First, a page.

View Full Version : ''Maltese Falcon'' (1941) spoiler question, sorta
Earl Snake-Hips Tucker
11-06-2001, 02:21 PM
I saw this question on another board, but the same thing had occurred to me, too:
At the end of the movie, Caspar "The Fat Man" Guttman is chipping at the Maltese Falcon in stunned disbelief after he finds out that it's only lead. His lines are dubbed--very obviously. Something like, "It's a fake! It's a fake!"
Anyone know why the lines were dubbed? (Obviously no one at the other board knew, either.)
11-06-2001, 02:46 PM
Originally posted by Mjollnir
I saw this question on another board, ...
(Obviously no one at the other board knew, either.)
What? These boards aren't good enough for you so you have to moonlight?
Anywho, you can find the answer here (http://www.scriptshack.com/shop/enter.html), but it will cost you $15.
My WAG would be that the original recording of the lines was messed up and they were re-recorded in a different environment, which would make a noticeable difference.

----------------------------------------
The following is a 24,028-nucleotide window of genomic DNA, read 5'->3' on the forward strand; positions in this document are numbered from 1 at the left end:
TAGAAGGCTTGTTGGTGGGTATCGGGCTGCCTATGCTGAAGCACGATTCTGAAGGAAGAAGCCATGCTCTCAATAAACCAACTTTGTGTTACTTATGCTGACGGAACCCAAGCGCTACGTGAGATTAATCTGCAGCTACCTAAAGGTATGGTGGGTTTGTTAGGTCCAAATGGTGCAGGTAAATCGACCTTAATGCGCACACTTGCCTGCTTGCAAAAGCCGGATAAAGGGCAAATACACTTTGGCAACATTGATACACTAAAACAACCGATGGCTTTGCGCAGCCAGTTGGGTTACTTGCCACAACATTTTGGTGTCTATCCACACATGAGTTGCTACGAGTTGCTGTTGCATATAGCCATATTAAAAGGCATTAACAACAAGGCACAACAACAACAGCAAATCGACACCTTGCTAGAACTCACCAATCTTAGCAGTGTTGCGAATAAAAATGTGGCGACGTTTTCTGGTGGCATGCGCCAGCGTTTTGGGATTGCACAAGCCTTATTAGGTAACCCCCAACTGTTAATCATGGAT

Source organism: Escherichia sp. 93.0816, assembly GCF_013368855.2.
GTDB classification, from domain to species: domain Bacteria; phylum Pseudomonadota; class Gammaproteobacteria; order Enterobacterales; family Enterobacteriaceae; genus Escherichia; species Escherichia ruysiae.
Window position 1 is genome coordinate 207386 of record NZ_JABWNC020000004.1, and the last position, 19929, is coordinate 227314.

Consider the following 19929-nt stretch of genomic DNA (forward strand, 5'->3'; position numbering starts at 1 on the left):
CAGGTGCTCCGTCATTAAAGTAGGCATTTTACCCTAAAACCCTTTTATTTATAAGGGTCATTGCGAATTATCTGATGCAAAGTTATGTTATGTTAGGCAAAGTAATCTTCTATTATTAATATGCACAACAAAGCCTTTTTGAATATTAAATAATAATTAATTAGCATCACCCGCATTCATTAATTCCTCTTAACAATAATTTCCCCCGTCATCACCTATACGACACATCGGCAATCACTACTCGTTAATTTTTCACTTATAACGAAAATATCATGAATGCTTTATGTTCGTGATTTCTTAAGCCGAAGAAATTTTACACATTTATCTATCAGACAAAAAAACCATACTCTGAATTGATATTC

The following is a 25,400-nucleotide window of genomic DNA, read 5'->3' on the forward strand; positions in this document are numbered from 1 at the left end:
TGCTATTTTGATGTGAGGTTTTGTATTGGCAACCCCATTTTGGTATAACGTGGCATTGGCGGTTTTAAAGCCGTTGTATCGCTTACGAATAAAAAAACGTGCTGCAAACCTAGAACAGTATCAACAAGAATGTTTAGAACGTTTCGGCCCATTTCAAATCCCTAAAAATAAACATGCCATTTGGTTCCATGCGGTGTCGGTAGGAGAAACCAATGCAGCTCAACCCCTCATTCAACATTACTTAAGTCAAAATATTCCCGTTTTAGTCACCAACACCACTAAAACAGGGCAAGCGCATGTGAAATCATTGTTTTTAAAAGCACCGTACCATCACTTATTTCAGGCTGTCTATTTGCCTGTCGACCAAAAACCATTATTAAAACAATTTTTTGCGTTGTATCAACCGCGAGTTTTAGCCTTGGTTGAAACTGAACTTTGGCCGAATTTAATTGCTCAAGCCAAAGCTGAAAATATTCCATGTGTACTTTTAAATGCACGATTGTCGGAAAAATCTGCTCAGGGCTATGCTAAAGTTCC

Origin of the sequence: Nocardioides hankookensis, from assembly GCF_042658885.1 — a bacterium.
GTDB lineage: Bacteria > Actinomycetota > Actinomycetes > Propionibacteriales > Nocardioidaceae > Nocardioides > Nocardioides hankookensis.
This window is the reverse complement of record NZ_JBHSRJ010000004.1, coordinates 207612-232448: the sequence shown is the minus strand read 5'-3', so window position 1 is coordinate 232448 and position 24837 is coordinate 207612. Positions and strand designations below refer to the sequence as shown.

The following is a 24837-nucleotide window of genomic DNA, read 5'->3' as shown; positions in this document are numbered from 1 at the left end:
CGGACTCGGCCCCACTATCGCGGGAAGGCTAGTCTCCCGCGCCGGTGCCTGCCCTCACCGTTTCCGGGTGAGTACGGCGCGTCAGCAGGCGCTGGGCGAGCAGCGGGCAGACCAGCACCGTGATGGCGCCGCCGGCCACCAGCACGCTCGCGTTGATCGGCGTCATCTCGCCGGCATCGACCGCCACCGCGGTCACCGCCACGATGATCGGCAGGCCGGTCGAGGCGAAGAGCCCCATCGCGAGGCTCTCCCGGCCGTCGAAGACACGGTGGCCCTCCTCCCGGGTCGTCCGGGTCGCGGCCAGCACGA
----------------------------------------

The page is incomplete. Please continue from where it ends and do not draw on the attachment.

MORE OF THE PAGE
11-06-2001, 04:08 PM
You see (well, hear) this sort of thing pretty frequently in old movies. I imagine that when the film was new the audience wasn't as sophisticated about the technical aspects of filmmaking and didn't even notice the difference. Also, sound transmission wasn't as good back then, so maybe you wouldn't have heard a difference even had you known to listen for it.
--Cliffy, who knows that if one loses a son, he can always find another. There is only one Maltese Falcon.
11-06-2001, 04:26 PM
Because in the first shoot, someone handed him by mistake the real Maltese Falcon, and he said "holy shit! this is the real mccoy!"
The authentic statuette was immediately snatched up by director John Huston and given to a stagehand for safekeeping. The stagehand, a larcenous fellow, immediately took off to Mexico but was killed in a car accident in Guadalajara. The statuette, which had been repainted black, knocked around from antique dealer to street vendor until it was bought by a turkish tourist.
Who cares to accompany me to Constantinople?
11-06-2001, 05:03 PM
Okay, so why, when Grace Kelly swoops in on James Stewart for the first Big Lip-Lock in Hitchcock's REAR WINDOW, does the film stock go all grainy and slo-mo?
11-06-2001, 09:25 PM
(On the off chance that Ike isn't kidding.) Because Hitchcock wanted it that way. "To prolong the kiss and make it appear more sensual, Hitchcock shot it in close-up and then double-printed each frame in slow-motion."
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